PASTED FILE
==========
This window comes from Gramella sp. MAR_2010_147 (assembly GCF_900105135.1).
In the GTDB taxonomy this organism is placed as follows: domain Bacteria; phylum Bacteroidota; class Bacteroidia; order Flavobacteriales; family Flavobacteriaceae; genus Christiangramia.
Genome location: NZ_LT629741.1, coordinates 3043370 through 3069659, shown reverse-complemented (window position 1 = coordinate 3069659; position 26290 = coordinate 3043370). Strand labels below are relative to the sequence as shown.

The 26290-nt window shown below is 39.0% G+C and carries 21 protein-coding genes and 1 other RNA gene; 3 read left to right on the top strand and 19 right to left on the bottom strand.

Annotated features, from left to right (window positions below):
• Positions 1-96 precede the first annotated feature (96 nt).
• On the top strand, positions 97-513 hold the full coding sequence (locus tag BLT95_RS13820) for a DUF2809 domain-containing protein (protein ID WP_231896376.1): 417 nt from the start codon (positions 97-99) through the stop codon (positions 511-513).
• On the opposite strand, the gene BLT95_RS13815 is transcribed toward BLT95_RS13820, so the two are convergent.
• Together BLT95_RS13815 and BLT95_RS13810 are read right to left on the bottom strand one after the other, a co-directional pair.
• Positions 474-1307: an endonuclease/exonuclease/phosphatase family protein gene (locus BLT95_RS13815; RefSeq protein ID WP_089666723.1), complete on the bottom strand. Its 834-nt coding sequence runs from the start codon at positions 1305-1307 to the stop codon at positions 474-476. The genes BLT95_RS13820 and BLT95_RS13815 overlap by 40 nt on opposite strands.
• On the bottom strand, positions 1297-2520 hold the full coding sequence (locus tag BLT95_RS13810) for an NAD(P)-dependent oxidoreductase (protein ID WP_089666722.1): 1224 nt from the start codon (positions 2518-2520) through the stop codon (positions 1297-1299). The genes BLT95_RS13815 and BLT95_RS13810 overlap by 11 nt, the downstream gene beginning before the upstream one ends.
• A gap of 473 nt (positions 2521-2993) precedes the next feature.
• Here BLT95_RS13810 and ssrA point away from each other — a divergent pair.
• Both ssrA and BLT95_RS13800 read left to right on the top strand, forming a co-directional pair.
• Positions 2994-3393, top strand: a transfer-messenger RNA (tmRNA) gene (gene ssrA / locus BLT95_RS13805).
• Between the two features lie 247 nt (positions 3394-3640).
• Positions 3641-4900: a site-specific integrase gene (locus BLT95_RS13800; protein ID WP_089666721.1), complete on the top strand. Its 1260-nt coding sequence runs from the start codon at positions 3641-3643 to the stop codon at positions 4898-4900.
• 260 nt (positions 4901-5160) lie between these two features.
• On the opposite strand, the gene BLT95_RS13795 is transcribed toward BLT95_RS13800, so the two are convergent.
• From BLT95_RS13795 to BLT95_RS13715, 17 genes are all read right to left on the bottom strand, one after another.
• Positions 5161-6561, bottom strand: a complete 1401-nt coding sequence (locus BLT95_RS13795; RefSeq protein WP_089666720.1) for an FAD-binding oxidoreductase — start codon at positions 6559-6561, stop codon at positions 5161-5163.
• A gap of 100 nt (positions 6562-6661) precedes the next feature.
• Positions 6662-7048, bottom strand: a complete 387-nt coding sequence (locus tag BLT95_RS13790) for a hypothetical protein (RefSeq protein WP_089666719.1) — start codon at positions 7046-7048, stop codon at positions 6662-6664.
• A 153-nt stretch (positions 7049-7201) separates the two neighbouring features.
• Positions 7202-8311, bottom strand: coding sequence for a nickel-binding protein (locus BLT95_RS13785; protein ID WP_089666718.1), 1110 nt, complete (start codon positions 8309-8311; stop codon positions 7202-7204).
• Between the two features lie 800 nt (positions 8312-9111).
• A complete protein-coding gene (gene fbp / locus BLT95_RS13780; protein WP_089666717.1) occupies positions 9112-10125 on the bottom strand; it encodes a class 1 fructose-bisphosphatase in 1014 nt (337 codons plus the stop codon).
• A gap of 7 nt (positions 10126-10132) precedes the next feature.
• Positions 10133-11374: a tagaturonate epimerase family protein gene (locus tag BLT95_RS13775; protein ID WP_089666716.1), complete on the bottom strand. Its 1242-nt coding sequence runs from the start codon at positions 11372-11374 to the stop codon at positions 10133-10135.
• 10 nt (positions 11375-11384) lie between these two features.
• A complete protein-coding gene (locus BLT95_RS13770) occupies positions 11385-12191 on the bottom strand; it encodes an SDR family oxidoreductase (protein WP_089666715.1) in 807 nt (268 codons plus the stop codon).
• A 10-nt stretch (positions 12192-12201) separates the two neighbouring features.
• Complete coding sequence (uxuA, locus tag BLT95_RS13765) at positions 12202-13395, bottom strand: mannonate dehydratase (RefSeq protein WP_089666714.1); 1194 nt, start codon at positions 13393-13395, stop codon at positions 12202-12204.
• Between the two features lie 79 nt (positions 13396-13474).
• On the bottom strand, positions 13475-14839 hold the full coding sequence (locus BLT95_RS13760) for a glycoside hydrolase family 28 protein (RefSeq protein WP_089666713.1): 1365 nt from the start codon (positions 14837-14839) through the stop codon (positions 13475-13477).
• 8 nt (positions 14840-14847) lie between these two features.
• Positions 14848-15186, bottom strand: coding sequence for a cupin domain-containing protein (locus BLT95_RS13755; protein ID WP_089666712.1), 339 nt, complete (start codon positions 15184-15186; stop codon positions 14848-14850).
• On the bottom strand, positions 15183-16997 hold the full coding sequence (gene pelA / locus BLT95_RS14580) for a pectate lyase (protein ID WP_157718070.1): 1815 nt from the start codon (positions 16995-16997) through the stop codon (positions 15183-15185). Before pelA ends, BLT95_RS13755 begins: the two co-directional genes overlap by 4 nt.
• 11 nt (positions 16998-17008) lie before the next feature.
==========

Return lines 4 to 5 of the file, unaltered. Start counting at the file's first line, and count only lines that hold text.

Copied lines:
The 26290-nt window shown below is 39.0% G+C and carries 21 protein-coding genes and 1 other RNA gene; 3 read left to right on the top strand and 19 right to left on the bottom strand.

Annotated features, from left to right (window positions below):